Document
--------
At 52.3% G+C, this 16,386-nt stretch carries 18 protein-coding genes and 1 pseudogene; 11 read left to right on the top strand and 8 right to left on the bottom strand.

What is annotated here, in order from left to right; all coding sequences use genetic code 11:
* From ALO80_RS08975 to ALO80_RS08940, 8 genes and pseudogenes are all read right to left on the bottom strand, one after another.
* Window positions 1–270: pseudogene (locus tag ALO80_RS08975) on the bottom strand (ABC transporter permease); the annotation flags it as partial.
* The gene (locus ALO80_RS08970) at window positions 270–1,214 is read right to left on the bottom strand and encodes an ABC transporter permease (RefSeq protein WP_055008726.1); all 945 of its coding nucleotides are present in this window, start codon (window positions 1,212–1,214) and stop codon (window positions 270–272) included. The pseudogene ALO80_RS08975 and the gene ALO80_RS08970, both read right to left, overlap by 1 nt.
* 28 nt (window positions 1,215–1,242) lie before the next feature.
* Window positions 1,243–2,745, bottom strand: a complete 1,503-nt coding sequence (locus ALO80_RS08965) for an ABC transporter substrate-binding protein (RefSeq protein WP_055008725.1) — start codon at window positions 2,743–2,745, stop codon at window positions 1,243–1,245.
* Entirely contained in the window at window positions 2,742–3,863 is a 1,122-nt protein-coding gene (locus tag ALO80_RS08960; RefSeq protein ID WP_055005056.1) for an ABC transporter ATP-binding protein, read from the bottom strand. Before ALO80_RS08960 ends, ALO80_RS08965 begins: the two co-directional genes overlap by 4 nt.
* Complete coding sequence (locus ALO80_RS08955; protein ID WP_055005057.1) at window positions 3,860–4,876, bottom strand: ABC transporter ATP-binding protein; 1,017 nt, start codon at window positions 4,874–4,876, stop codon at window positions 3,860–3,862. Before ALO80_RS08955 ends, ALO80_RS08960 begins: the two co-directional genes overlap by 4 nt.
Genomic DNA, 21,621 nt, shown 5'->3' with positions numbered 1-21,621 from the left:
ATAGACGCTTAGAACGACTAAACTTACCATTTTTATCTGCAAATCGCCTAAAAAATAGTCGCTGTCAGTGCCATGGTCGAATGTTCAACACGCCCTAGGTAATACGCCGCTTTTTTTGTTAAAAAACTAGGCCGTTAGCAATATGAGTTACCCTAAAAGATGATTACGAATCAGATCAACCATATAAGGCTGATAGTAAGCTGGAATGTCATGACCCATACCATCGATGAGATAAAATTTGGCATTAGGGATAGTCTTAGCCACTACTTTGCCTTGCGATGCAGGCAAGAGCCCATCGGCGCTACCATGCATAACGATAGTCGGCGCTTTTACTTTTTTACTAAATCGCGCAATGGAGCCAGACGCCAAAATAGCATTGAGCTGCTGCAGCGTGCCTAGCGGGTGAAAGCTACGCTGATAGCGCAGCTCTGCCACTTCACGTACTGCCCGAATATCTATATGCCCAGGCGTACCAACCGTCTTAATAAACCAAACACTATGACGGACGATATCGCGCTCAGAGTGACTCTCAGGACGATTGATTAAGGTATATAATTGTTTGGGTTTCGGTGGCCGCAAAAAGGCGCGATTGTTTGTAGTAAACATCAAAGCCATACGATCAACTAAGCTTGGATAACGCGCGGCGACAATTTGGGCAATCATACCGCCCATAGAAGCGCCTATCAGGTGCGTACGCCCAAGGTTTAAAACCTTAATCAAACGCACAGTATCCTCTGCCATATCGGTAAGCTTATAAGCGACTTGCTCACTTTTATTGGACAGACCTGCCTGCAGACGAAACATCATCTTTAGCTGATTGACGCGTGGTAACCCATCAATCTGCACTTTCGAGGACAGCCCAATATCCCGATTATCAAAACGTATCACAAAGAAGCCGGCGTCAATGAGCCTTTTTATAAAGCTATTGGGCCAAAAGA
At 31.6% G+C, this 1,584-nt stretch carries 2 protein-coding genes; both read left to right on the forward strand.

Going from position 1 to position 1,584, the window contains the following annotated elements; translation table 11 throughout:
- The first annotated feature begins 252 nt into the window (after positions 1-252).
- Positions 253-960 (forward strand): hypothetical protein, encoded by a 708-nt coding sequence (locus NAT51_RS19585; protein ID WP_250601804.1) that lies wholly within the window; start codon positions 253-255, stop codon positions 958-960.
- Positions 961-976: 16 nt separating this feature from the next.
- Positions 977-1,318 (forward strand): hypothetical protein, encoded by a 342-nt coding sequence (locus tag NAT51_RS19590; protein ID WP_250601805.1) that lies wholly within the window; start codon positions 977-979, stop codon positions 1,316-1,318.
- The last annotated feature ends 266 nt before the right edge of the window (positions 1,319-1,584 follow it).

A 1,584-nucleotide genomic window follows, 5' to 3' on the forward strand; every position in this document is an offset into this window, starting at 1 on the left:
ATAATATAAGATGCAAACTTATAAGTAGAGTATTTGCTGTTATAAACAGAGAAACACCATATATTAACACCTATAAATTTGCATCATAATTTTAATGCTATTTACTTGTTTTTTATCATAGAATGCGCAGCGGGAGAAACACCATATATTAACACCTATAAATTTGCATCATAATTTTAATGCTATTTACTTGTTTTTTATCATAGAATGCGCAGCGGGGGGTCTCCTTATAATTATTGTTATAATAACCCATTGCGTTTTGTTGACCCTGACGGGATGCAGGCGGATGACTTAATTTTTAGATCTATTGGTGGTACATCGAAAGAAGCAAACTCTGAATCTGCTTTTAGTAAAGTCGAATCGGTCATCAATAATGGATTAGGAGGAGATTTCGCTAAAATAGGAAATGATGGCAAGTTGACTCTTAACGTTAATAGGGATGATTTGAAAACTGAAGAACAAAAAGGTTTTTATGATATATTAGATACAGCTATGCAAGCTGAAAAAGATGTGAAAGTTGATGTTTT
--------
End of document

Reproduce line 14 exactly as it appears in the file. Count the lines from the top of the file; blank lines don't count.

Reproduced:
- The first annotated feature begins 252 nt into the window (after positions 1-252).